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Jan van den Hemel July 26th, 2004 12:40 PM

Brand names use in movie
I heard on the Back to the Future DVD audio commentary by Robert Zemeckis that he thought in hindsight it was not worth all the trouble to put references to Nike and Pepsi etc in his version of the future (in BTTF2). Why is it such trouble and to what extend can you use certain brand names in your movies?

John Britt July 26th, 2004 02:07 PM

Hmmm... My natural assumption is that by "trouble" he meant the negative response to paid product placements in movies. I seem to recall that was the era of some of the first paid product placements (or at least the first that it had been discussed so openly) and some people were very unhappy with it, hence the "trouble." I could be wrong, though, but I don't recall B2TF being the type of movie where Zemekis would have trouble getting Nike and Pepsi to allow their products to be displayed throughout the film...

Jan van den Hemel July 26th, 2004 02:51 PM

Actually he mentioned that it was very difficult getting approval for it from the brands, yes. Which is indeed strange. I like how they solved it in "Repo Man" where everything is white label ("food", "beer", etc)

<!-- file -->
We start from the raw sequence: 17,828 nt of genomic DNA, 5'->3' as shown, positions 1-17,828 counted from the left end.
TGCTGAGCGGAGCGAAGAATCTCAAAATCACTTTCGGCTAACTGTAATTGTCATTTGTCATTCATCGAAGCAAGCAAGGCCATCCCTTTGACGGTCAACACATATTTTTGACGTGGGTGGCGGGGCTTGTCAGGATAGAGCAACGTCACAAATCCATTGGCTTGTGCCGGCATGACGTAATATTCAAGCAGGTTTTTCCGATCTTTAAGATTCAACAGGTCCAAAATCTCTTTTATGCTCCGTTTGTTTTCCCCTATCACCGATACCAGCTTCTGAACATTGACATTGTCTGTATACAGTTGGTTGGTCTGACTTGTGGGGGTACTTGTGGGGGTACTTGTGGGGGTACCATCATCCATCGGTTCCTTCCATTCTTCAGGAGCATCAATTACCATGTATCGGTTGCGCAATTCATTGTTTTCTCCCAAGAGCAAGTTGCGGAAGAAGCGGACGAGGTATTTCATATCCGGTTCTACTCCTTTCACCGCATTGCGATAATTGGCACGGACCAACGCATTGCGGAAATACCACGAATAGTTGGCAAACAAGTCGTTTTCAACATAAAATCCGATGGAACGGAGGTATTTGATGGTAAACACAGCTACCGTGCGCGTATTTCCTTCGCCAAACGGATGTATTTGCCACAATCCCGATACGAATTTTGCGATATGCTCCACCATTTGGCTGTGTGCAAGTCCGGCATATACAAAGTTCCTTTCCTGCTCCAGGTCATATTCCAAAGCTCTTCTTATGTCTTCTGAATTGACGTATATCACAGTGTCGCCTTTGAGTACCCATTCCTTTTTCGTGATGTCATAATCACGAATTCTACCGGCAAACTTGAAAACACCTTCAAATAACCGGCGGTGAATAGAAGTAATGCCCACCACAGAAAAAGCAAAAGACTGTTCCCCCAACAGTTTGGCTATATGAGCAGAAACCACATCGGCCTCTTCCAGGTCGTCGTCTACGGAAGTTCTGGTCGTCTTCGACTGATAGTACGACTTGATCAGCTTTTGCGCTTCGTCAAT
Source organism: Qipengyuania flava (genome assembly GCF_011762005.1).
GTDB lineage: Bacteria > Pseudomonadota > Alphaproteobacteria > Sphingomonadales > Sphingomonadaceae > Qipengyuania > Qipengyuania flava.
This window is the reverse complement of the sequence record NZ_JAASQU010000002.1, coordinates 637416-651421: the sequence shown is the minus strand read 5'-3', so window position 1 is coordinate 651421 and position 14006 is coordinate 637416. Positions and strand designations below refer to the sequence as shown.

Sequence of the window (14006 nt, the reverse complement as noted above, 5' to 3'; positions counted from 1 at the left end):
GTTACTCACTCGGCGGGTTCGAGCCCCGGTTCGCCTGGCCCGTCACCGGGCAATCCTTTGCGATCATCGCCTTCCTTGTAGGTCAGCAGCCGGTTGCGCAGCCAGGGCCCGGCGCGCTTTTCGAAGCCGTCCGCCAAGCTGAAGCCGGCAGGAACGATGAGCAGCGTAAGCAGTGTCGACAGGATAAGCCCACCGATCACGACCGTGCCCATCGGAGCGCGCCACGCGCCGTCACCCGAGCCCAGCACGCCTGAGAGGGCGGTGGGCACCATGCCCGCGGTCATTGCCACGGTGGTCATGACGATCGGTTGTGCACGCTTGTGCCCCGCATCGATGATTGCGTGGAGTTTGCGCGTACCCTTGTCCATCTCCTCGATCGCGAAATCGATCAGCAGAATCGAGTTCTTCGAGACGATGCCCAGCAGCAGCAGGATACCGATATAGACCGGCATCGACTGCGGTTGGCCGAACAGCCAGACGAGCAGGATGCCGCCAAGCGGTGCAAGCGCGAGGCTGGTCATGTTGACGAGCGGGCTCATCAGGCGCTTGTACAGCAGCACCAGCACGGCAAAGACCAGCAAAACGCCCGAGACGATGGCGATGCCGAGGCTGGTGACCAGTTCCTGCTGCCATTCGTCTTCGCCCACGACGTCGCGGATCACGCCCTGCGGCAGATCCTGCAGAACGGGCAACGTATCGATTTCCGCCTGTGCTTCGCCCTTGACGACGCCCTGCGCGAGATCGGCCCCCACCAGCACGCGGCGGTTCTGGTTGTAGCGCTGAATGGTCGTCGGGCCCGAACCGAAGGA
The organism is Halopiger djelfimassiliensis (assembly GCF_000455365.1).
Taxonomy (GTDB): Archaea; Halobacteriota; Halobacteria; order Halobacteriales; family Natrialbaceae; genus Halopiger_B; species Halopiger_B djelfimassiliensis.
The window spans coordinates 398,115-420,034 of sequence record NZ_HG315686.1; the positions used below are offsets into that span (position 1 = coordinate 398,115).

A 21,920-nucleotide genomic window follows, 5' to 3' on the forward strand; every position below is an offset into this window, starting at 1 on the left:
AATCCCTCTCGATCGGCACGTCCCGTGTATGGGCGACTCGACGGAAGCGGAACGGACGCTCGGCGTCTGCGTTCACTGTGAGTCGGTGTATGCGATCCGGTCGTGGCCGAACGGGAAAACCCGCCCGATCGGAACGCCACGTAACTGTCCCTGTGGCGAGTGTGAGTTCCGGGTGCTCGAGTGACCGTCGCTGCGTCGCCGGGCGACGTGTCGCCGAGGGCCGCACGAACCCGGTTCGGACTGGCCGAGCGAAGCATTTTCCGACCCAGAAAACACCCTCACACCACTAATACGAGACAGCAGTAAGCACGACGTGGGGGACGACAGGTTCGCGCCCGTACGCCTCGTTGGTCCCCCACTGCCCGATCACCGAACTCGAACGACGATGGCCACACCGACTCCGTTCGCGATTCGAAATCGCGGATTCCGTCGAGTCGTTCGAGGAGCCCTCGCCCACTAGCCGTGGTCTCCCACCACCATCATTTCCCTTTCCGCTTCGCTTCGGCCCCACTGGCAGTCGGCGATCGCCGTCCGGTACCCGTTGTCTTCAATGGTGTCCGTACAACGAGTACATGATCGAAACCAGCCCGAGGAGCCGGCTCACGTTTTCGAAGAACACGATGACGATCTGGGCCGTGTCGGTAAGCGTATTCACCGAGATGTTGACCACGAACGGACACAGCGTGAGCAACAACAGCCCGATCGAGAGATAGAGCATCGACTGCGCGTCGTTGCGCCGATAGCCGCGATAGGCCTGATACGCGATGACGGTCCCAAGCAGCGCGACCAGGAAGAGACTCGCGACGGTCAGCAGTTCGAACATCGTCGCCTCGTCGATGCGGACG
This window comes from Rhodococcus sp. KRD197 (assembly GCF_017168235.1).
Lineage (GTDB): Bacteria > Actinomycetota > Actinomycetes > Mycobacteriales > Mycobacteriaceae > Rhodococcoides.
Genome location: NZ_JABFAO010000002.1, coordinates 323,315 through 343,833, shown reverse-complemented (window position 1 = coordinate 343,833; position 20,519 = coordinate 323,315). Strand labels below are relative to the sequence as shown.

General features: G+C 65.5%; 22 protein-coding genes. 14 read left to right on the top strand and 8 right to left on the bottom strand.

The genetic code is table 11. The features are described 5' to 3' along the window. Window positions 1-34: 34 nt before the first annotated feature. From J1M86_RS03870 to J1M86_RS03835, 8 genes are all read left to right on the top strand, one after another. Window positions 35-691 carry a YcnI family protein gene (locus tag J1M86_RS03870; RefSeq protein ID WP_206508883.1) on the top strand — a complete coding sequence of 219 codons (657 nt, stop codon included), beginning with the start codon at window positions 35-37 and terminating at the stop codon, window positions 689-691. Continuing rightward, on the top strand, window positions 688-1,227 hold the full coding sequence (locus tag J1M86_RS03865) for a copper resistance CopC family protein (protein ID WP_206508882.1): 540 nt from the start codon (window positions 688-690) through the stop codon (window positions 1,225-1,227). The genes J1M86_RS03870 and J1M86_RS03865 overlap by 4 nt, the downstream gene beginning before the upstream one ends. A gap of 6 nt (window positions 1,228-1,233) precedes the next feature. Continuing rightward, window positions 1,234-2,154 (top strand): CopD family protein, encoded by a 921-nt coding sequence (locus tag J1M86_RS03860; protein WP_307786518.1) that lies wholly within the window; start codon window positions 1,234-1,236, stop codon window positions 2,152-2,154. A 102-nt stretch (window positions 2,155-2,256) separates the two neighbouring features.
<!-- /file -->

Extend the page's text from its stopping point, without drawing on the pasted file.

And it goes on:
Peter Moore July 26th, 2004 03:08 PM

You almost always need permission for this, despite the fact that I think that is ludicrious that you can't parody products using their logo yet you can parody copyrighted songs, etc.

Companies are extremely protective of their trademarks because, unlike with copyrights, it's possible to lose them if they are misued too commonly. The tradeoff you get for indefinite protection.

So yes they're surprisingly reluctant to let movie makers use their logos. In Austin Powers 2, for example, they had to ask Starbucks for permission for that scene. I'd have thought Starbucks would pay THEM to do it.

Christopher C. Murphy July 26th, 2004 03:18 PM

I know a girl that worked for a product placement company. It's really not that common for any company to pay for placement in movies. You'd think it is, but ultimately there is no way to know who will see the film. In television you got the ratings system, so some basic info on your demographics. But, films can go one way or the other...look at Ben Affleck's Gigli thing! If I paid millions to be in that...man, what a tanker.